Although it may seem like getting a certification might be challenging, students who are dedicated to their new profession, and are interested in getting the best education they possibly can will benefit greatly from their effort.

Not only will they have access to the best jobs in their profession, but they will reap the many other benefits that certification offers, such as career advancement and increased salary as well.

Speech and Language Therapy for Children With Autism

What is it?

The goal of speech therapy is to improve all aspects of communication. This includes: comprehension, expression, sound production, and social use of language (1). Speech therapy may include sign language and the use of picture symbols (2). At its best, a specific speech therapy program is tailored to the specific weaknesses of the individual child (1). Unfortunately, it can be difficult to create a child-specific, evolving, long-term speech therapy plan (1, 3).

The National Research Council describes four aspects of beneficial speech therapy-

(1) Speech therapy should begin early in a child’s life and be frequent.

(2) Therapy should be rooted in practical experience in the child’s life.

(3) Therapy should encourage spontaneous communication.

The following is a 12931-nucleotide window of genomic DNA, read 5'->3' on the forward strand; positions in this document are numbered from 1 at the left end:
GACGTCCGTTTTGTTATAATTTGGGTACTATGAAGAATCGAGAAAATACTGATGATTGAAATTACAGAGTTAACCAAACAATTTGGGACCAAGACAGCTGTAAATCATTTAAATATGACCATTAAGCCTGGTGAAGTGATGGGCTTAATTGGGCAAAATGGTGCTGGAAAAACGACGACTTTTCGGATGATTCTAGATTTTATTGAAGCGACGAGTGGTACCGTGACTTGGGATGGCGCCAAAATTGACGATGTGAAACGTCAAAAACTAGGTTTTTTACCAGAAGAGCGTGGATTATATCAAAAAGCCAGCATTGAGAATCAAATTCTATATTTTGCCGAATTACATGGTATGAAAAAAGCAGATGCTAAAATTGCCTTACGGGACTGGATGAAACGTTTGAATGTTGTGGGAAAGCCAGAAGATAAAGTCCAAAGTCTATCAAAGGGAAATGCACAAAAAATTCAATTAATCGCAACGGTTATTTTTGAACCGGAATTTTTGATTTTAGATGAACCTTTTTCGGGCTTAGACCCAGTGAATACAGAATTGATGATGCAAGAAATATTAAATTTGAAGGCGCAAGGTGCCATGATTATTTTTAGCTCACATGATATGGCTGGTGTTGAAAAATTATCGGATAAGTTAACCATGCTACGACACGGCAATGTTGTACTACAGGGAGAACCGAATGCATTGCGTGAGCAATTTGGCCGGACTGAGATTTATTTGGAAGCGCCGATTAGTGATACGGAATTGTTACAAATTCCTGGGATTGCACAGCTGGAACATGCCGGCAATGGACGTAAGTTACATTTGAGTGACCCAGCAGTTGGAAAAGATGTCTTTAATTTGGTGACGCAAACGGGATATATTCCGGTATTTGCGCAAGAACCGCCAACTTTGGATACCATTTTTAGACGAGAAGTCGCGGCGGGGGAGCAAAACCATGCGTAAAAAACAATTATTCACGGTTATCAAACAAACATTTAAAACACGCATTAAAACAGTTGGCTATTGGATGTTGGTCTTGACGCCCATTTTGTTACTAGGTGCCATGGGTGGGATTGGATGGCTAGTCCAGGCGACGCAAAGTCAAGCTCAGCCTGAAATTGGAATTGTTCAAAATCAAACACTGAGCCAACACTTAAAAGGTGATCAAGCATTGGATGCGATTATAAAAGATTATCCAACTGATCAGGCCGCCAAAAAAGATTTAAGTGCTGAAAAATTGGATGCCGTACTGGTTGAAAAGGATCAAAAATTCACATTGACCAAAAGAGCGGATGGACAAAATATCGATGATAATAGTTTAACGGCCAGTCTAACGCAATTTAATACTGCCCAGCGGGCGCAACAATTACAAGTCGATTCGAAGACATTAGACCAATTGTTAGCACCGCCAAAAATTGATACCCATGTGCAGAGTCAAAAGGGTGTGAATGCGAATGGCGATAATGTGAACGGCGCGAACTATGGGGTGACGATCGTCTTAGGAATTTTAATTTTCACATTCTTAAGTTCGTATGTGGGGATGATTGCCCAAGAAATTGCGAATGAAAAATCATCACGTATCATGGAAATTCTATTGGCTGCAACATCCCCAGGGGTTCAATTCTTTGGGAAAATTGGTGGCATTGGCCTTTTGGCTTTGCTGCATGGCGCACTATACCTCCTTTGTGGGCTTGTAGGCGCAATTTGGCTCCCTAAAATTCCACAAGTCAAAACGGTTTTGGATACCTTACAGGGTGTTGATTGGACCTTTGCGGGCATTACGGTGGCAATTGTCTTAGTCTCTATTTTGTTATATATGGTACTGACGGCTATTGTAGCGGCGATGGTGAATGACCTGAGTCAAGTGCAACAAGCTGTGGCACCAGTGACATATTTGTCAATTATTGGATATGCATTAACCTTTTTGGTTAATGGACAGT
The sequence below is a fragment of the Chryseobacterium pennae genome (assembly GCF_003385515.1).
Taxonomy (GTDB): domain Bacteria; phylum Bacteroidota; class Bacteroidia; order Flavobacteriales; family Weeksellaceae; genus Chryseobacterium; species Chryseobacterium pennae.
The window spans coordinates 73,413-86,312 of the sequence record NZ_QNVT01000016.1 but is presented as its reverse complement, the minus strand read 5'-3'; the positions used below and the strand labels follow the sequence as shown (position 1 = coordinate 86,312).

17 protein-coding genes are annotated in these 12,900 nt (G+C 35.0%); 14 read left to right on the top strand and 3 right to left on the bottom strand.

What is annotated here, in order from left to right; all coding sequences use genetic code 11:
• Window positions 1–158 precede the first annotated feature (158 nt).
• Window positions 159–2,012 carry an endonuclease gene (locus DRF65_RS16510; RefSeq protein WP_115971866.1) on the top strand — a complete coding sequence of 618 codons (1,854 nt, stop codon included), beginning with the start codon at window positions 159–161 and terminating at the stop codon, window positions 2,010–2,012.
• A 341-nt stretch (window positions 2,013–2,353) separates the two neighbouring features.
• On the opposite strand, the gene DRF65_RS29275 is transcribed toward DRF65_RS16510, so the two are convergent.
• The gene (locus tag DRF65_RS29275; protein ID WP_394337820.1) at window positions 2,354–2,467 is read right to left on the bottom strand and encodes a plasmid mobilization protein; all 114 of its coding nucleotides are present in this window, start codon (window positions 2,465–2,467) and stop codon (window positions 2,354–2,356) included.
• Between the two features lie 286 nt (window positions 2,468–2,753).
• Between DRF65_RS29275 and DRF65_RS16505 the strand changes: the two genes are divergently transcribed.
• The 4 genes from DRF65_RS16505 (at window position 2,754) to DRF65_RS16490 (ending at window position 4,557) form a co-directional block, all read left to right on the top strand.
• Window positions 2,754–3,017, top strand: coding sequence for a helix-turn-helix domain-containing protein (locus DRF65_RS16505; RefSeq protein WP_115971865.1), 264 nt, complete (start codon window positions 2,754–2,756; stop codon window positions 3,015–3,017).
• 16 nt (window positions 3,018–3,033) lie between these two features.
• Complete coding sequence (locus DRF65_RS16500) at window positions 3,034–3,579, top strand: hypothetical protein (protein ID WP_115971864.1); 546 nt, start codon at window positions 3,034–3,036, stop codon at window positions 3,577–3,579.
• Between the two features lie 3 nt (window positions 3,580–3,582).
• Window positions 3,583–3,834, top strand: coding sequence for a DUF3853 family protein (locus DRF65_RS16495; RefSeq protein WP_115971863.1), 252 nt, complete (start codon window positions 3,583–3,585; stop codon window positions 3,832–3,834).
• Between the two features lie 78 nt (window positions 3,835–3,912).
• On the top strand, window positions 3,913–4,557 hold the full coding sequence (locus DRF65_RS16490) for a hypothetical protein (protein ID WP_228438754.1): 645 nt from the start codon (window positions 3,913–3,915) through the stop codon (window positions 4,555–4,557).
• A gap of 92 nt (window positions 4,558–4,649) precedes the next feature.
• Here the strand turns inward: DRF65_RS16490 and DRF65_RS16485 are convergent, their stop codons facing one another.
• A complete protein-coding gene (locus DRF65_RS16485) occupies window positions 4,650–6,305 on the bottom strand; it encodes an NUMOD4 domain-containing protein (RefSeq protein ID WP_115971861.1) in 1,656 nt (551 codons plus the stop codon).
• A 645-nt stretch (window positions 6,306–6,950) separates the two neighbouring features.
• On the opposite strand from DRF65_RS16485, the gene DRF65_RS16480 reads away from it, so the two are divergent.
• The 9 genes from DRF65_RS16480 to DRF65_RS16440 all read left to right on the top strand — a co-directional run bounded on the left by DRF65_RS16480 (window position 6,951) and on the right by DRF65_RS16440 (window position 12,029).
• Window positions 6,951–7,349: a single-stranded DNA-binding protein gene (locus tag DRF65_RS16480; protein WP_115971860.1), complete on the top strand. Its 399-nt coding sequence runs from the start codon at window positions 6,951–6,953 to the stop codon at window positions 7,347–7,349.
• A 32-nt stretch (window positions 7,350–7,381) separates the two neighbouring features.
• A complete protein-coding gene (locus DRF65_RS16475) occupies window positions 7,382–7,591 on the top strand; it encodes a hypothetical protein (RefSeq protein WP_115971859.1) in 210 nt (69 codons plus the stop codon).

(4) Any communication skills learned during speech therapy should be generalizable to multiple situations (4).

Thus, any speech therapy program should include practice in many different places with many different people (2). In order for speech therapy to be most successful, caregivers should practice speech exercises during normal daily routines in the home, school, and community (1, 5). Speech therapists can give specific examples of how best to incorporate speech therapy throughout a child’s day (6).

What’s it like?

Speech therapy sessions will vary greatly depending upon the child. If the child is younger than three years old, then the speech therapist will most likely come into the home for a one hour session. If the child is older than three, then therapy session swill occur at school or in the therapist’s office. If the child is school age, expect that speech therapy will include one-on-one time with the child, classroom-based activities, and consultations between the speech therapist and teachers and parents (2).